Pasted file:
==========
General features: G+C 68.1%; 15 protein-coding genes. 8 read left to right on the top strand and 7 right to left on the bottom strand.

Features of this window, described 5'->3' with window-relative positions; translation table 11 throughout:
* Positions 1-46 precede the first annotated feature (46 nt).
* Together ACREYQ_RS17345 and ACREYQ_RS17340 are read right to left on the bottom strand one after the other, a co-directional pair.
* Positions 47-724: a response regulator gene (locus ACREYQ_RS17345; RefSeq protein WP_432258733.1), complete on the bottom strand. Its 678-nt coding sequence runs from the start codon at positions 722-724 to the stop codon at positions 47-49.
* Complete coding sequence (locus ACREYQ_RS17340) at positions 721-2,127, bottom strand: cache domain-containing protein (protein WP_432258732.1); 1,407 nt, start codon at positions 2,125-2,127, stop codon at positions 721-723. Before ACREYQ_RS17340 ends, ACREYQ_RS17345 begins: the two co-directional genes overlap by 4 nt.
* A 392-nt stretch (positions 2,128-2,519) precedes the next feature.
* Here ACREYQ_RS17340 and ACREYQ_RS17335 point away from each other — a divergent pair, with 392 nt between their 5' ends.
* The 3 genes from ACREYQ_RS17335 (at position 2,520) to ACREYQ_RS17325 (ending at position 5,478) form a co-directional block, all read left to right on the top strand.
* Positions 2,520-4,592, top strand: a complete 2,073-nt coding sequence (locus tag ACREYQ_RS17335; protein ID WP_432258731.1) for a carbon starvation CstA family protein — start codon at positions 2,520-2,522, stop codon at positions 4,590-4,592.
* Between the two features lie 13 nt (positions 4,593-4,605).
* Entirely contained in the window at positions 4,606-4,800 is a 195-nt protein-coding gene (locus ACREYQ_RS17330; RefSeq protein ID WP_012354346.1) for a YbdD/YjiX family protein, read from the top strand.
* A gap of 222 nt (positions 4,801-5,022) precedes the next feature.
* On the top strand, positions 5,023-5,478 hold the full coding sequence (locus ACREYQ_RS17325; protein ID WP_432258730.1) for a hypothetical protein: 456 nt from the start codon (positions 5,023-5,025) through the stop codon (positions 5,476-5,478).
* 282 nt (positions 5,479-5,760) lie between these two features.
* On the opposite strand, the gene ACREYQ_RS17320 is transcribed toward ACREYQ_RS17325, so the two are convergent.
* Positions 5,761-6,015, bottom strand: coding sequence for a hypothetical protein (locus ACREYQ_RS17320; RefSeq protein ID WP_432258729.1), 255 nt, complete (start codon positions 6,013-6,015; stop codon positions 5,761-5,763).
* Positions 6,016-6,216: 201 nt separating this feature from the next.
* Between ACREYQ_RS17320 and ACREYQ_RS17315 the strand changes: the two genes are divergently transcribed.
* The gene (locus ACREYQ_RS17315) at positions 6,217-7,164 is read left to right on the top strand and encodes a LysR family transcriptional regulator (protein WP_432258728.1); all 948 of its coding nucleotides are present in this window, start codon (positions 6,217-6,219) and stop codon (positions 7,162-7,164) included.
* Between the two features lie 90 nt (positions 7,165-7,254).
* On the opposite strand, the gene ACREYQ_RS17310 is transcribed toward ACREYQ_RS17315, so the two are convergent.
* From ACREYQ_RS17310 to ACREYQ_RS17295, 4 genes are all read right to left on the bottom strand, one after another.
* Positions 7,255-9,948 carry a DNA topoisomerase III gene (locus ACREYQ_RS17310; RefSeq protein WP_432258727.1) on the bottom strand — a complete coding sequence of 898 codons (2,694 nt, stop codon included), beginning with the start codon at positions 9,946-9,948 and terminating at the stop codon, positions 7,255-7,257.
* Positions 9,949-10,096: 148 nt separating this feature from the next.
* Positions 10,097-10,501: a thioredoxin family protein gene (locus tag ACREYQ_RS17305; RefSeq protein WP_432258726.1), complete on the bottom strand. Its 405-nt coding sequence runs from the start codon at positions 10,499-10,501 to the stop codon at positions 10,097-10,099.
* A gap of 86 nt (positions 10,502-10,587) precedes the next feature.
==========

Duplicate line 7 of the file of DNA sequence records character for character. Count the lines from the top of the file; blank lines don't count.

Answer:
* A 392-nt stretch (positions 2,128-2,519) precedes the next feature.